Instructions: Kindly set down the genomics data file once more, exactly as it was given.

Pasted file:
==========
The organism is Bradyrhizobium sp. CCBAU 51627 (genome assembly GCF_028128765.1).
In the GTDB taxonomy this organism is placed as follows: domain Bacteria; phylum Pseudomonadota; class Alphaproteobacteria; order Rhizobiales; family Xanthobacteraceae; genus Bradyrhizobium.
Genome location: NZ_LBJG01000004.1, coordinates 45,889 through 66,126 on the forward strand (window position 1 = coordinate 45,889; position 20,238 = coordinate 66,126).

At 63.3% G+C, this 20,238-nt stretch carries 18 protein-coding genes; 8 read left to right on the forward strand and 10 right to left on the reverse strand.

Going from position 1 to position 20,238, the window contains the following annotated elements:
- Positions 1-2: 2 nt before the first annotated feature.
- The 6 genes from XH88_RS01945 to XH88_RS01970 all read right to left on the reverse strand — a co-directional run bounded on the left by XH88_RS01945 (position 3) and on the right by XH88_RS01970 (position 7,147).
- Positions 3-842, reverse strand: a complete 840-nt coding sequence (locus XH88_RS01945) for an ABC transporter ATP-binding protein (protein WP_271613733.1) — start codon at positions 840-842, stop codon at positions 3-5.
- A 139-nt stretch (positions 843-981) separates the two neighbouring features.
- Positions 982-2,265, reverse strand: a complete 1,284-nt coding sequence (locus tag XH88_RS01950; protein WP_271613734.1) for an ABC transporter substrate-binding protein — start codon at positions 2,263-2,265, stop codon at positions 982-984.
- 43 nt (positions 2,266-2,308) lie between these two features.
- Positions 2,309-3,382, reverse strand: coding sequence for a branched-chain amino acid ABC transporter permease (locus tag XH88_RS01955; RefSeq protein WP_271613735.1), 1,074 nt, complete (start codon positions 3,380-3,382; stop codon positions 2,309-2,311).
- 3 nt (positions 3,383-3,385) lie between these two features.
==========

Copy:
The organism is Bradyrhizobium sp. CCBAU 51627 (genome assembly GCF_028128765.1).
In the GTDB taxonomy this organism is placed as follows: domain Bacteria; phylum Pseudomonadota; class Alphaproteobacteria; order Rhizobiales; family Xanthobacteraceae; genus Bradyrhizobium.
Genome location: NZ_LBJG01000004.1, coordinates 45,889 through 66,126 on the forward strand (window position 1 = coordinate 45,889; position 20,238 = coordinate 66,126).

At 63.3% G+C, this 20,238-nt stretch carries 18 protein-coding genes; 8 read left to right on the forward strand and 10 right to left on the reverse strand.

Going from position 1 to position 20,238, the window contains the following annotated elements:
- Positions 1-2: 2 nt before the first annotated feature.
- The 6 genes from XH88_RS01945 to XH88_RS01970 all read right to left on the reverse strand — a co-directional run bounded on the left by XH88_RS01945 (position 3) and on the right by XH88_RS01970 (position 7,147).
- Positions 3-842, reverse strand: a complete 840-nt coding sequence (locus XH88_RS01945) for an ABC transporter ATP-binding protein (protein WP_271613733.1) — start codon at positions 840-842, stop codon at positions 3-5.
- A 139-nt stretch (positions 843-981) separates the two neighbouring features.
- Positions 982-2,265, reverse strand: a complete 1,284-nt coding sequence (locus tag XH88_RS01950; protein WP_271613734.1) for an ABC transporter substrate-binding protein — start codon at positions 2,263-2,265, stop codon at positions 982-984.
- 43 nt (positions 2,266-2,308) lie between these two features.
- Positions 2,309-3,382, reverse strand: coding sequence for a branched-chain amino acid ABC transporter permease (locus tag XH88_RS01955; RefSeq protein WP_271613735.1), 1,074 nt, complete (start codon positions 3,380-3,382; stop codon positions 2,309-2,311).
- 3 nt (positions 3,383-3,385) lie between these two features.